Can a Relationship be Sustained with a Narcissist?
Yes, sometimes a relationship can be sustained with a narcissist, but it’s impossible to experience a healthy and safe relationship with a narcissist. A narcissist has modelled life as ‘all about him or her’, and views other people as objects through which to gain narcissistic supply, or to set up as the scapegoat to avoid accountability by blaming this person. Narcissists are masters at violating boundaries, and have no respect for your emotional, mental, physical, spiritual or financial space. The best relationship to have with an NPD is no relationship. Narcissists are often ‘poisonous’, and once they’ve violated your space, can easily find the mark in order to do so again. The best defence against a narcissistic relationship is moving on, and totally enforced boundaries; even calling on intervention by authorities if necessary. A life with a narcissist, no matter how strong you are, will feel like you’re losing your mind, walking on broken glass, isolating you, and the experience of your entire world turning against you. If you suspect you’re in a relationship with a narcissist, conditions won’t improve
until you pull away and start taking responsibility by empowering yourself.
What is Relationship Addiction?
Relationship addiction is a state of being addicted to a particular relationship, past or present, and feeling great anxiety and withdrawal symptoms when trying to pull back and away from the relationship. Like any addiction, relationship addiction is a state of losing self to an outside force. Whether or not the outside force is in fact damaging, severe loss of self-esteem, self-resources and self-respect occurs as a result of losing one’s vital connection to ‘self’’.
Is Relationship Addiction Widely Recognized?
There are all sorts of recognition and groups formed for many addictions, such as alcohol, drugs, gambling and sex. Relationship addiction doesn’t have the exposure, support and knowledge necessary to assist those needing to break the dependency and pain of relationship addiction. This is astounding considering that all addictions are emotional based (the urge and compulsion of the addiction is driven by anxiety). Relationships clearly are a prolific source of emotional pangs and pain, therefore being one of the most powerful, if not the most powerful addictive pull of all. It stands to reason that many of the other ‘known’ addictions are often by-products of the pain created by relationship addiction.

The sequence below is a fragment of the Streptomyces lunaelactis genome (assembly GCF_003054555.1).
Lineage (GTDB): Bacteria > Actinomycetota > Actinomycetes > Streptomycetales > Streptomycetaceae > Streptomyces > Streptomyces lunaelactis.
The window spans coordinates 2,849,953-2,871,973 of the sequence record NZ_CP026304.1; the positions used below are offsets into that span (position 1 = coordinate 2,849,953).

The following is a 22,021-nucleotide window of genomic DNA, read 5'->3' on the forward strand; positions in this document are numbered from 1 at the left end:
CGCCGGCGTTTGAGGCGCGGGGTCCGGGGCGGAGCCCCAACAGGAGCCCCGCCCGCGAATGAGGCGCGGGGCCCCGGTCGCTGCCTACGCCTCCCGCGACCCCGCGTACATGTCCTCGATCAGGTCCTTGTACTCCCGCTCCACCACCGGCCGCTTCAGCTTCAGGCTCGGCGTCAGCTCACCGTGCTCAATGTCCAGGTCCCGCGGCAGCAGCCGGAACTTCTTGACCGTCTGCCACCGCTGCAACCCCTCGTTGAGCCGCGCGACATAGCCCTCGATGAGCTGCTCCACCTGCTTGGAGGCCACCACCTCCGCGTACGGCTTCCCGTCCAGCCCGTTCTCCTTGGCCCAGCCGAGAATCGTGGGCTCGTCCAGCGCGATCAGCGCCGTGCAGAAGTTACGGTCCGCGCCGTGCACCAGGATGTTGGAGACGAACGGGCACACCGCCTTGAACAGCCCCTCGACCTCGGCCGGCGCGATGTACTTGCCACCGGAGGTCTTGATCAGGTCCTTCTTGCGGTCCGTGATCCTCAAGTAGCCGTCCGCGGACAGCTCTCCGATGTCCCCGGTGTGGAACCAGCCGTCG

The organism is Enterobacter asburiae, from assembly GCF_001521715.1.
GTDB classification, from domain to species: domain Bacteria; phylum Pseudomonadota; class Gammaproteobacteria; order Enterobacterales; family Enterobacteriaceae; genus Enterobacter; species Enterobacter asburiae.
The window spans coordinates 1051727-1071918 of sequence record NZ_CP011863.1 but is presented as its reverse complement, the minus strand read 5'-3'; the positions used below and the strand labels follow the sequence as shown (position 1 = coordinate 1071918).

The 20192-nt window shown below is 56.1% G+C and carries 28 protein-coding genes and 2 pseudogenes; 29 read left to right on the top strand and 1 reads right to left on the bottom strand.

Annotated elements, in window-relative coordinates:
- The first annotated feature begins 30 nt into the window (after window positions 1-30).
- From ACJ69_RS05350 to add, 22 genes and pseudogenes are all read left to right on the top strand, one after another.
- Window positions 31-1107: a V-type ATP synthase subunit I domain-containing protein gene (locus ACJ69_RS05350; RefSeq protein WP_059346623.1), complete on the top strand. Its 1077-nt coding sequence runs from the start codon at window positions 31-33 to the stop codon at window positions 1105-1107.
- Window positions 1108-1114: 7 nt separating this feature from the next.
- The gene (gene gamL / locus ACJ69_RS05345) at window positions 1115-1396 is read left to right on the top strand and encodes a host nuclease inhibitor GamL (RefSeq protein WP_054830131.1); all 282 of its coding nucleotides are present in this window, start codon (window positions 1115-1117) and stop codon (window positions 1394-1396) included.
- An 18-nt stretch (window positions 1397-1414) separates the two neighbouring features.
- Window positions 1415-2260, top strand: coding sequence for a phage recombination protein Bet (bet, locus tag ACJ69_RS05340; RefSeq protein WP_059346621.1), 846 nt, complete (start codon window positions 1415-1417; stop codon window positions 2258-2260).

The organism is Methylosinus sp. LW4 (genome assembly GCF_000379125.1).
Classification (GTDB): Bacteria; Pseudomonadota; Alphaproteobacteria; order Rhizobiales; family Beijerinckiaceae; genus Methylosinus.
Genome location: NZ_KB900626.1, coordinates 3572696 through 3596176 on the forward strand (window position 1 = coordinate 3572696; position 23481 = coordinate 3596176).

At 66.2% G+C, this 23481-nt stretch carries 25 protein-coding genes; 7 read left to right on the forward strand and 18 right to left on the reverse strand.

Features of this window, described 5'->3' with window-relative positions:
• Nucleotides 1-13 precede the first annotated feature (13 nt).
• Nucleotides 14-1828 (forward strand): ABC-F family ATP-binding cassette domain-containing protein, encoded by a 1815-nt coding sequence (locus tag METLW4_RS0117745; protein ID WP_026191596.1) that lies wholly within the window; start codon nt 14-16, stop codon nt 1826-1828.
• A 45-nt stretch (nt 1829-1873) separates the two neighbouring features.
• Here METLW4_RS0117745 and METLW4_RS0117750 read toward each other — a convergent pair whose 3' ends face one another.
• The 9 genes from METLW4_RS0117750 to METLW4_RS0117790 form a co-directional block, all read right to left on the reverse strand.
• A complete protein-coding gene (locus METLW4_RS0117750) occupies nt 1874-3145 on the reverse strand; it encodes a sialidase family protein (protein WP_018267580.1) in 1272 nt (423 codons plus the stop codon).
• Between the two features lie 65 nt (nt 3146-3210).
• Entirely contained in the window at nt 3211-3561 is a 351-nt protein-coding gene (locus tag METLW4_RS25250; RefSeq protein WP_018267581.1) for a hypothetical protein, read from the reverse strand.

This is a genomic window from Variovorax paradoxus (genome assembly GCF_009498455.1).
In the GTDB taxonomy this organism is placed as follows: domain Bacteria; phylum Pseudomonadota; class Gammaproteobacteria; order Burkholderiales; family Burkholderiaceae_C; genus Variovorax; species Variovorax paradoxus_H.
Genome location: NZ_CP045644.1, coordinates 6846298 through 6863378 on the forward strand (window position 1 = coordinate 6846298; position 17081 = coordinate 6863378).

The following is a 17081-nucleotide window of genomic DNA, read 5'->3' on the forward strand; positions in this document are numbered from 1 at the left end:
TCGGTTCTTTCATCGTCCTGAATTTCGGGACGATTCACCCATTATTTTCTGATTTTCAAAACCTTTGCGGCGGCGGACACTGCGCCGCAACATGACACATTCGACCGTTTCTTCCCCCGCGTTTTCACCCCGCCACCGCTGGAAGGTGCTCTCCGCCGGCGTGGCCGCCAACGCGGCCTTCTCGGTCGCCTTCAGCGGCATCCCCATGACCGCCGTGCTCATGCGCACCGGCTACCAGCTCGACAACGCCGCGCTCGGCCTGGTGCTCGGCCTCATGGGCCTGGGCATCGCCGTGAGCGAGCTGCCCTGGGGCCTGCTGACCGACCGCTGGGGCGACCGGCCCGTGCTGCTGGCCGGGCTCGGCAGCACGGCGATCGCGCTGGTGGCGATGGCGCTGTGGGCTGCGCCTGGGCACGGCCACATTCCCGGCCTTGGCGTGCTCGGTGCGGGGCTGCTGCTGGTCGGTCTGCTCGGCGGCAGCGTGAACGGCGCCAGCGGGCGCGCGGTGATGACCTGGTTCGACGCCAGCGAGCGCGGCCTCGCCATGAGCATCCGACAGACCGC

Is Relationship Addiction Another Name for
Yes. It’s very true that relationship addicts are in fact operating co-dependently, that is they’ve lost their sense of self and are being controlled by people and circumstances outside of themselves.
What are the Symptoms of Relationship Addiction?
The symptoms of relationship addiction are identical to the symptoms of codependency. They are:
Basing your life on what your partner or ex-partner is or isn’t doing.
Losing interest in personal goals and pastimes.
Compliance to aspects of the relationship that you don’t agree with, and situations that may not be healthy for you.
An unhealthy attachment to try and change aspects of the relationship that are causing pain.
Feeling like you’re nothing or worthless without the relationship.
Often feeling ‘empty’, depressed, lost and powerless.
Craving attention in the relationship and feeling high levels of anxiety when not receiving it.
Feeling abandoned and panicked when your partner or ex-partner pulls away from you.
Exhibiting behaviour that reaches out of control levels.
What are the Dangers of Relationship Addiction?
Because an individual may not have the strength or emotional integrity to ‘be with self’, and manage self without the relationship, the individual is in a high-risk category for tolerating dysfunctional and even abusive circumstances, which will then lead to a further deterioration of self. As with the effects of co-dependency, an advanced state of relationship addiction is extremely serious and can lead to mortality.
* Artwork by Rafal Oblinksi